“In 2007, the Supreme Court ruled that such laws are acceptable because there’s a compelling state interest to protect against voter fraud, even if there are discriminatory effects against, for example senior citizens, Latinos, or African Americans,” Grose noted. “But what is not legal is laws passed with the intent to discriminate against minorities. Since our study shows that legislators who support these laws do respond differentially to minorities, that raises some legal questions about the law that are potentially very big indeed.”

To test bias among state legislators, Grose and Mendez developed a pioneering field experiment. In the two weeks leading to the Nov. 4, 2012 general election, they sent e-mails to 1,871 state legislators in 14 states with the largest Latino populations in the U.S. The e-mails read as follows:

Hello (Representative/Senator NAME),

My name is (voter NAME) and I have heard a lot in the news lately about identification being required at the polls. I do not have a driver’s license. Can I still vote in November? Thank you for your help.

Sincerely,
(voter NAME)

Grose and Mendez sent one group of legislators the e-mail from a fictional voter they named “Jacob Smith.” The other group received it from fictional voter “Santiago Rodriguez.” In each group, half the legislators received e-mails written in Spanish, while half received e-mails in English.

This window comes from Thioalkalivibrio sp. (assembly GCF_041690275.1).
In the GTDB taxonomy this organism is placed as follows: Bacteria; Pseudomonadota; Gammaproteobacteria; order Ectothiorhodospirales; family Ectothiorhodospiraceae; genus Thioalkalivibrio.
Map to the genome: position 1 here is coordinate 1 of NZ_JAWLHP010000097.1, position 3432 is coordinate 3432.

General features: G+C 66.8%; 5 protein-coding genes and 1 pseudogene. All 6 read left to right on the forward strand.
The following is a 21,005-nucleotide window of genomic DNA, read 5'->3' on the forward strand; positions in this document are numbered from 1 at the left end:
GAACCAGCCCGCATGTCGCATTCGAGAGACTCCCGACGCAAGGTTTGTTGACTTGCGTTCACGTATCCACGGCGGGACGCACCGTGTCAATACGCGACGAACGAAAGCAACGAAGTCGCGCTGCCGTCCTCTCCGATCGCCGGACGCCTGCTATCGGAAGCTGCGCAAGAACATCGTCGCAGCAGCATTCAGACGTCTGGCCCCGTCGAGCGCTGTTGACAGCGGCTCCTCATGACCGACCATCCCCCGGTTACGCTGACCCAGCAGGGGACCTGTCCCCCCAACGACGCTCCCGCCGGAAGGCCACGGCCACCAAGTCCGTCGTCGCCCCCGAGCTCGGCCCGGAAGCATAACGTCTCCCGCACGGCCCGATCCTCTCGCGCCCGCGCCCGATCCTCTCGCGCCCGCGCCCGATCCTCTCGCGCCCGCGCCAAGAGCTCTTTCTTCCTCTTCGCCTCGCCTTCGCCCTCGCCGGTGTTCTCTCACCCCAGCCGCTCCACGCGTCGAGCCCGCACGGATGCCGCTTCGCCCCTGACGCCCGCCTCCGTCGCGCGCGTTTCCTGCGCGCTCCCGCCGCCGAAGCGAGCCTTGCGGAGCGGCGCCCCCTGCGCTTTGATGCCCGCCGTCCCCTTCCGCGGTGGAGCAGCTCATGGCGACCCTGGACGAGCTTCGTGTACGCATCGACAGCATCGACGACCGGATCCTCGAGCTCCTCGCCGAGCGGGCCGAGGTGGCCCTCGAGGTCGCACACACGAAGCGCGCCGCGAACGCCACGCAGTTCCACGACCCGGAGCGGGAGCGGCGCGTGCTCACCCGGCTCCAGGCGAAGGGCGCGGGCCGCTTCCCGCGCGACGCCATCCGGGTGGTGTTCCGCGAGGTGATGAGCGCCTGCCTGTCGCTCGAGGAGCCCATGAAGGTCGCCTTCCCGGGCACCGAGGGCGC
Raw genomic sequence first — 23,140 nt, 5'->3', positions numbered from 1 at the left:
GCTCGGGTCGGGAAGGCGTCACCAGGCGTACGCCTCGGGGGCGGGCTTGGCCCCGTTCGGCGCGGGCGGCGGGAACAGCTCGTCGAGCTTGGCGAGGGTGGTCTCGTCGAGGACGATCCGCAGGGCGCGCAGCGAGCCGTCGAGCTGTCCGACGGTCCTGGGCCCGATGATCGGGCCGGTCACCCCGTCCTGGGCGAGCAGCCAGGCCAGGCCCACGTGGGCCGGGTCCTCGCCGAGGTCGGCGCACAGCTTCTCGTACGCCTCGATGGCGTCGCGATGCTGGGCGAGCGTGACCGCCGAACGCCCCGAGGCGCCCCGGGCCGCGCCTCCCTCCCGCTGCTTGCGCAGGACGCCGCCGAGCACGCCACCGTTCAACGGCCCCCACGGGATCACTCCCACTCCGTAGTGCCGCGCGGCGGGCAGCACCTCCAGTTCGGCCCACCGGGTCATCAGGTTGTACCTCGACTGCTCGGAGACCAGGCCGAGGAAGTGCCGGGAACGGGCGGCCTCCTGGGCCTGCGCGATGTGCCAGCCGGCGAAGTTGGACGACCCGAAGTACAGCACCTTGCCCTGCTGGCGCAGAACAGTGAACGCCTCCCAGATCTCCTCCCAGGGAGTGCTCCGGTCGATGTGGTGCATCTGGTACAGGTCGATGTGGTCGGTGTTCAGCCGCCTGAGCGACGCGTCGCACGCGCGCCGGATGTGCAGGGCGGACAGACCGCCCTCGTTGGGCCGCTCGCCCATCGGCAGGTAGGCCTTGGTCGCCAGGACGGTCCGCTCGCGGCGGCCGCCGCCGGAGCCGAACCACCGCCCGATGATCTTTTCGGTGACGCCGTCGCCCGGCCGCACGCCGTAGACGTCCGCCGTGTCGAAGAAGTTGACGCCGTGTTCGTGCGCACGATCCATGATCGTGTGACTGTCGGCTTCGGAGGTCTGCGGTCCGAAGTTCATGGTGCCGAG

The study was designed so none of the states included required driving licenses in order to vote. This meant legislators could theoretically have responded to the e-mails with a simple “yes.”

Grose and Mendez then measured how many legislators responded in each category.

The results showed that lawmakers who had supported voter ID requirements were much more likely to respond to “Jacob Smith” than to “Santiago Rodriguez,” thereby revealing a preference for responding to constituents with Anglophone names over constituents with Hispanic ones. They also showed legislators were more likely to respond to English than Spanish-language constituents.

Among voter ID supporters, the responsiveness to Latino constituents was dramatically lower than to Anglo constituents. Even within the Spanish language constituents’ requests, the Spanish speaker with an Anglo name was responded to nine percentage points more than a Spanish speaker with a Latino name. The latter received virtually no response from the voter ID supporters, with a response rate of just one percent.